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WAY OF LIFE: A mother carrying her child is seen returning from the jungle with additional load of firewood on her back in Kiphire district.

EM Images| Aaron Jimomi

every Saturday

Eastern Mirror weekend supplement

September 22, 2012


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Eastern Mirror | Dimapur Saturday | September 22 | 2012

story teller

The Talking Animals of Naga Hills: Adventures of Angengyu and Atsügho (Leopard Cat and Otter) - by Xüsali Naga ...continued from previous issue At the sight of the tall and fuming, bare-footed, cracked-heeled human figure the intruders became petrified with fear: claws out, bristles spiked up, pupils dilated and their minds seized by unimaginable terror. It took a frozen moment or two for the thieving duo to realise their sticky situation and amidst the chaotic hullabaloo Anengyu knew of a hole in the corner of the coop from his previous visit, he instinctively darted across and escaped unable to warn his friend. Meanwhile Atsügho, an amateur thief, knew nothing of escape routes and in his terrified state thought this might be the flat end of him--exterminated to oblivion, leaving nothing significant behind in an already meaningless life—in the smouldering hands of human chicken-lord. Atsügho was badly bruised and burned by the man’s firewood but he somehow managed to scamper his way out of the horrid place swearing never to return. The starving Anengyu having drained off whatever little energy left in him in the failed operation lay half-dead by the river bank; his body pricked all over by shooting pain like he was dumped into a bush of stinging nettles. Atsügho too was very hurt physically and emotionally. How could his comrade desert him to die in the enemy camp? He thought, “I shouldn’t have accompanied this selfish cat.” Anengyu noticed his friend’s sulking face and said in a feeble voice barely managing to lift his head, “My friend, I know you have every right to be cross with me and I am sorry” he said, “helpless and unjust hunger can turn even noble creatures into monsters and thieves, I had no option in front of the powerful man but to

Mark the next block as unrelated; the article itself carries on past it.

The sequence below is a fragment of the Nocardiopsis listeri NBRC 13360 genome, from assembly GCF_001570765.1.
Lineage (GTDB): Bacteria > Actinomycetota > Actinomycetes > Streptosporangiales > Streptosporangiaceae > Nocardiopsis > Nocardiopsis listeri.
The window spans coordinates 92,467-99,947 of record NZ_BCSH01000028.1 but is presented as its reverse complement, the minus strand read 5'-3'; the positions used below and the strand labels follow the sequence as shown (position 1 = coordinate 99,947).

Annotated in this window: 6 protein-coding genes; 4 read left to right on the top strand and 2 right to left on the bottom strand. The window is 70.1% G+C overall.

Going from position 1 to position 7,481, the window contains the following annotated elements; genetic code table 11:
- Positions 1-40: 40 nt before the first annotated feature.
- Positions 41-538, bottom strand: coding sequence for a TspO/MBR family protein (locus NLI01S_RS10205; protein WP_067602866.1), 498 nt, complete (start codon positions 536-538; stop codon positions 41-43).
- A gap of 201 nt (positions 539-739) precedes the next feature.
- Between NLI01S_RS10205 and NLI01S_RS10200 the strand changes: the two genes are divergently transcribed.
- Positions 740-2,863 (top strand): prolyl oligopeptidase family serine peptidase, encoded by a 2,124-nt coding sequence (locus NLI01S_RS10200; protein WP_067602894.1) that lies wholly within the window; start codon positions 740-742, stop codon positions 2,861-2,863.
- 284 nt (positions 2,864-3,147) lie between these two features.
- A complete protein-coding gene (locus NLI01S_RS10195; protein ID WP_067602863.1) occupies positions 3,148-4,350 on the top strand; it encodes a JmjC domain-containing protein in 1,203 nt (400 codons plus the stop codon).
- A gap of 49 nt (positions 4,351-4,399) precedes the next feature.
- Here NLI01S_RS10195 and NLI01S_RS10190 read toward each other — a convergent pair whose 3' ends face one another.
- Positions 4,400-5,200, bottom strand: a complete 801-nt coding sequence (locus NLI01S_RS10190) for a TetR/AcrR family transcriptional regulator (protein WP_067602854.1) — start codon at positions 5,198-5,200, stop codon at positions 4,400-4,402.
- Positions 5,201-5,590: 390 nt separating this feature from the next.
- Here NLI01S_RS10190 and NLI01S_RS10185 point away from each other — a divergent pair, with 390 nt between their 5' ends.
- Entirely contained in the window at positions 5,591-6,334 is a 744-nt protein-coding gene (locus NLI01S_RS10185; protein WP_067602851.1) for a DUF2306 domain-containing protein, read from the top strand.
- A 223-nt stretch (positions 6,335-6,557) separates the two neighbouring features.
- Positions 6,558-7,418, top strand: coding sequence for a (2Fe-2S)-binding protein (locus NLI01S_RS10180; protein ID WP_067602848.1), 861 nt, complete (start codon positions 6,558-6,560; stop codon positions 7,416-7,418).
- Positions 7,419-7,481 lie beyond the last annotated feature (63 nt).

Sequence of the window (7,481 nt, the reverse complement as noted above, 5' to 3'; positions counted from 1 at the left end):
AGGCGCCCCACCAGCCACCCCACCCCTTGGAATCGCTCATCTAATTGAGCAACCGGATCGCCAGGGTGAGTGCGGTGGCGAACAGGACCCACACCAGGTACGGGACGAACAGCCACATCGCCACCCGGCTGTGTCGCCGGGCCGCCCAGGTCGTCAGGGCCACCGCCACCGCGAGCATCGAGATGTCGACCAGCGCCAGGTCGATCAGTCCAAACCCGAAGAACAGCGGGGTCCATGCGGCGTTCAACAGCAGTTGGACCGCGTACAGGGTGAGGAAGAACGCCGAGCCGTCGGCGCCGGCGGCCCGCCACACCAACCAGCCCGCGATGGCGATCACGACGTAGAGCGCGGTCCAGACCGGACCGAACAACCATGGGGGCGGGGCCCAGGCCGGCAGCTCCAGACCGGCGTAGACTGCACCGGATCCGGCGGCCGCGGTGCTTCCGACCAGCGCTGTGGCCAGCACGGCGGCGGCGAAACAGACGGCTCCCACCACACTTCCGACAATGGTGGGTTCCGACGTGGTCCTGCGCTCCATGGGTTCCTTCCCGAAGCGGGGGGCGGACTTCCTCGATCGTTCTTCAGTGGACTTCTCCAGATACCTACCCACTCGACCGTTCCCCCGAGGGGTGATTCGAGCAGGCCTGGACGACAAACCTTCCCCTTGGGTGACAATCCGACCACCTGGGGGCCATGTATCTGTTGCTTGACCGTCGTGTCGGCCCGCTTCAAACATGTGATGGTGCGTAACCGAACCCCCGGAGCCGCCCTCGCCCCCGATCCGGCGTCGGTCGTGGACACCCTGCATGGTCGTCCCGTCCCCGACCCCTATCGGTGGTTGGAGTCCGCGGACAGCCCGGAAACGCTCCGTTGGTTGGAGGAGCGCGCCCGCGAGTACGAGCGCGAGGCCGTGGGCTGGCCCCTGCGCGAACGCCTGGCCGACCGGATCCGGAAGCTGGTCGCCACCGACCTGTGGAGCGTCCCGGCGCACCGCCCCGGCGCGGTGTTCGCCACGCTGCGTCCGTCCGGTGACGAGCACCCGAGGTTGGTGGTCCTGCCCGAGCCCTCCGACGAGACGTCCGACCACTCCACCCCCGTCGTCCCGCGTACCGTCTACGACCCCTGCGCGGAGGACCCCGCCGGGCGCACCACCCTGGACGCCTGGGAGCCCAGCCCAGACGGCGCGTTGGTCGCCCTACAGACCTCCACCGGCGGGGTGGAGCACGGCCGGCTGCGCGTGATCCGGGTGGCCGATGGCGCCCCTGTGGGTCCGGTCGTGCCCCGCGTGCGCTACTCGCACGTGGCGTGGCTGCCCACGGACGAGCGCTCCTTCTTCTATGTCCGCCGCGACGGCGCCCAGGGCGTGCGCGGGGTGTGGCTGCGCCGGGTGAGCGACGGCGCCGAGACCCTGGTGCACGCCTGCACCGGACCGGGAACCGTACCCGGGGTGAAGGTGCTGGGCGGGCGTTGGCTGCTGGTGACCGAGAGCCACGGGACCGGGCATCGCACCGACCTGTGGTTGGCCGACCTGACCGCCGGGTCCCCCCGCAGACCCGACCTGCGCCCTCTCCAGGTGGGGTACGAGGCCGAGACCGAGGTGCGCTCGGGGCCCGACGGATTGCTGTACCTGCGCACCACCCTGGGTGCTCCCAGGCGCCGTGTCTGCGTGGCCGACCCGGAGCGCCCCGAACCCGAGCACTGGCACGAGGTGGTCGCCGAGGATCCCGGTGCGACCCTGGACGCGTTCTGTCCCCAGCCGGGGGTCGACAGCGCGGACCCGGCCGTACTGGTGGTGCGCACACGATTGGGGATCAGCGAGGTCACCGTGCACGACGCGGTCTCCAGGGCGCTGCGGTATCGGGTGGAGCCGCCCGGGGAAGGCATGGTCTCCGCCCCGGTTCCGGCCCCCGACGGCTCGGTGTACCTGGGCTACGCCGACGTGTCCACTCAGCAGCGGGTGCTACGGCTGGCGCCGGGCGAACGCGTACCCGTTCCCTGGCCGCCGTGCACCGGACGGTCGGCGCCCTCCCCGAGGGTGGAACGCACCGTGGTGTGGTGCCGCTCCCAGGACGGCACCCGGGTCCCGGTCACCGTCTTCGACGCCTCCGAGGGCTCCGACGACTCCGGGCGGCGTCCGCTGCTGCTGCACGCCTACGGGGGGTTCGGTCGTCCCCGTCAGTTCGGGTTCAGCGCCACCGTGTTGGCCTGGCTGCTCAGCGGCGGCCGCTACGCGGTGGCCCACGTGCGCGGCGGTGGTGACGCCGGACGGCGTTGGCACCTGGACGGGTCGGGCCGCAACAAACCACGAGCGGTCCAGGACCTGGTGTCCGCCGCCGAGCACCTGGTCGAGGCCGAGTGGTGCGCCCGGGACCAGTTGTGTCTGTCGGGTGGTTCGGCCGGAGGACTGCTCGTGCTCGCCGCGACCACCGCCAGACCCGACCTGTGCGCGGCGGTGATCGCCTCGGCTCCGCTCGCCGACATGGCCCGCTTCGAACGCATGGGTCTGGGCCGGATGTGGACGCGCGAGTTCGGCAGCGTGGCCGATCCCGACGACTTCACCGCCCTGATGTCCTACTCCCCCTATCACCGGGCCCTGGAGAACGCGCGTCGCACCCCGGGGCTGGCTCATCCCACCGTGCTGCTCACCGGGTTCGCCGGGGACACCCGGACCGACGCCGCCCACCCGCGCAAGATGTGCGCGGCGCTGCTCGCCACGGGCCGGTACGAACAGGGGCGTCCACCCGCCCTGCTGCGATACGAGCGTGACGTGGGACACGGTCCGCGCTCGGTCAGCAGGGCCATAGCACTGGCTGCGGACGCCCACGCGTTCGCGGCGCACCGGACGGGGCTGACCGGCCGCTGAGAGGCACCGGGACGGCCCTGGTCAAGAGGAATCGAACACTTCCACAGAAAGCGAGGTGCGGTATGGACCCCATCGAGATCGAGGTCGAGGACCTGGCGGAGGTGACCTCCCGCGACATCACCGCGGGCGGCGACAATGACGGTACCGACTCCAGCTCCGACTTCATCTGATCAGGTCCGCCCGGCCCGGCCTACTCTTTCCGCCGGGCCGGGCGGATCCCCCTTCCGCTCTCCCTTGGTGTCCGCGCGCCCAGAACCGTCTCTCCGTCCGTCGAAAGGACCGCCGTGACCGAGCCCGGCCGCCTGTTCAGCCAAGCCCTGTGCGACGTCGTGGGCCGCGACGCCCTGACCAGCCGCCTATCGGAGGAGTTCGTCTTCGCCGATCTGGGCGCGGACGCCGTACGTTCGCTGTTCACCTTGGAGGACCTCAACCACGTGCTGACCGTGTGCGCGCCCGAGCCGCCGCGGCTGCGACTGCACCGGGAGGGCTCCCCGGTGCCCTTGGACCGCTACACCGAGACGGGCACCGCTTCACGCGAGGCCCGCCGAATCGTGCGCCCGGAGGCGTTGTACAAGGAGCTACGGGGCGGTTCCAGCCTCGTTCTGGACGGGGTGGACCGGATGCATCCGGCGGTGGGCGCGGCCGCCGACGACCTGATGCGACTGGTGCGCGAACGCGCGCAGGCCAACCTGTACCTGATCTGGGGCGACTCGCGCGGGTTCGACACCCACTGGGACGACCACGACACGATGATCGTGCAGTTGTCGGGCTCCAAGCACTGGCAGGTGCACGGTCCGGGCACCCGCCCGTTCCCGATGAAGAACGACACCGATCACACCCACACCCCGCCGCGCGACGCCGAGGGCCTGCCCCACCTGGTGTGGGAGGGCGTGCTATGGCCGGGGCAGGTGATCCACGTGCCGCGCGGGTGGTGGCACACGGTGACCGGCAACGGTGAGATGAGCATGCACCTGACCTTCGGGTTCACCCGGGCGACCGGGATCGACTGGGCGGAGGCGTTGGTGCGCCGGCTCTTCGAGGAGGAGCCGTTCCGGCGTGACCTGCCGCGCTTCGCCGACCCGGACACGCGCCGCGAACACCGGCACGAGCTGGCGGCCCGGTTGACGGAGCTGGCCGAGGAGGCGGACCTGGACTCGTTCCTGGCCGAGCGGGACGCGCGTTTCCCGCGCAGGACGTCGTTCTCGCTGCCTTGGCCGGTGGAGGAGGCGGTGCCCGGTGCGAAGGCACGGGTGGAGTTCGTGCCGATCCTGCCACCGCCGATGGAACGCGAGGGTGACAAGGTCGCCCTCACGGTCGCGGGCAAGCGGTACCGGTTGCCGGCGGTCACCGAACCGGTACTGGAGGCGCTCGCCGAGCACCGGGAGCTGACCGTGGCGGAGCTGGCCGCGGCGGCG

run away like that but I’m truly happy that you escaped.” Anengyu yelped in pain as he uttered those words because it hurt all over whenever he tried to talk. “I think the time for my death is nearing,” he sorrowfully thought and sobbed. Looking at the condition of Anengyu, Atsügho was moved and said, “My friend, never mind what happened; you must please accompany me into the river to catch some fish as I too agreed with your request earlier.” “There are no humans to catch us in water, besides you can swim well.” “I have no strength left but I could try for your sake,” said Anengyu. “Very well then, hold my tail if you feel faint; let us catch as much as we like– there is plenty for everyone.” So they jumped into the river and Atsügho caught a lot of fish just as he did every day. Anengyu could not catch anything but he did not want to disappoint his friend so he kept trying and trying despite his failing strength. The water icy cold and Anengyu began to shiver like an autumn leaf about to fall off; his body numb and pale but he finally caught a small fish. Biting the fish with

mirror time pass Cowboys and the Wild West

ARIZONA BANDANA BISON BLACK HAT BLUE JEANS BOOTS BRONCO BUSTING BUCKAROO BULLWHIP CALVES CAMPFIRE CATTLE CHAPS

COWBOY COWGIRL COWPOKE COYOTE FRONTIER GRASSLAND GUITAR HERDER HORSE KANSAS KNIFE LASSO LEATHER LEGEND

LONGHORN MIDWEST MOUNTAIN LION MUSTANG NECKERCHIEF RANCH RATTLESNAKE RIDING RODEO ROPING ROUNDUP SADDLE SALOON

SONG SPURS STAMPEDE STIRRUP TERRAIN TEXAS TRAIL TRAVEL UNSETTLED WAGON WHITE HAT WILD WRANGLER

To answer the trivia question, look for a word or phrase that is hidden in the puzzle, but not in the word list.

Trivia: This American soldier, famous for his traveling “Wild West Shows,” helped popularize the cowboy culture. Answer: B________________ B_________ (2 words)